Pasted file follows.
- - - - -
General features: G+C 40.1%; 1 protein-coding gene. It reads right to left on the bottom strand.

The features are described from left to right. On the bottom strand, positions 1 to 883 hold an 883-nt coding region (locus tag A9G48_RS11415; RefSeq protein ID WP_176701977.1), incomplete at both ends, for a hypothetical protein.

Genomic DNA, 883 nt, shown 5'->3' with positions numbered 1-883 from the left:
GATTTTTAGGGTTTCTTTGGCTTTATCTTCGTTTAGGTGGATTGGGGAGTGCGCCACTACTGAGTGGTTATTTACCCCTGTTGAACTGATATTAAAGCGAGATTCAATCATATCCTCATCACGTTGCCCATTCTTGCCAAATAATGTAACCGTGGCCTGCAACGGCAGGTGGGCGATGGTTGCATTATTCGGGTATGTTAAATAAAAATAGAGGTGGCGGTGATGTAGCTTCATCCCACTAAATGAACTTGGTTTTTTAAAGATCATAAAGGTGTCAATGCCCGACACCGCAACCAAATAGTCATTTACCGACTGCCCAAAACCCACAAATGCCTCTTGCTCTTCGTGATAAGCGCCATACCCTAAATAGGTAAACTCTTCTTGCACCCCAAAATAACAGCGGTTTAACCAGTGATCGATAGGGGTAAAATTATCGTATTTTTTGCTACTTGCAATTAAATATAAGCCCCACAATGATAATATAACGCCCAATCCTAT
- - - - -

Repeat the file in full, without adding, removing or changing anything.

General features: G+C 40.1%; 1 protein-coding gene. It reads right to left on the bottom strand.

The features are described from left to right. On the bottom strand, positions 1 to 883 hold an 883-nt coding region (locus tag A9G48_RS11415; RefSeq protein ID WP_176701977.1), incomplete at both ends, for a hypothetical protein.

Genomic DNA, 883 nt, shown 5'->3' with positions numbered 1-883 from the left:
GATTTTTAGGGTTTCTTTGGCTTTATCTTCGTTTAGGTGGATTGGGGAGTGCGCCACTACTGAGTGGTTATTTACCCCTGTTGAACTGATATTAAAGCGAGATTCAATCATATCCTCATCACGTTGCCCATTCTTGCCAAATAATGTAACCGTGGCCTGCAACGGCAGGTGGGCGATGGTTGCATTATTCGGGTATGTTAAATAAAAATAGAGGTGGCGGTGATGTAGCTTCATCCCACTAAATGAACTTGGTTTTTTAAAGATCATAAAGGTGTCAATGCCCGACACCGCAACCAAATAGTCATTTACCGACTGCCCAAAACCCACAAATGCCTCTTGCTCTTCGTGATAAGCGCCATACCCTAAATAGGTAAACTCTTCTTGCACCCCAAAATAACAGCGGTTTAACCAGTGATCGATAGGGGTAAAATTATCGTATTTTTTGCTACTTGCAATTAAATATAAGCCCCACAATGATAATATAACGCCCAATCCTAT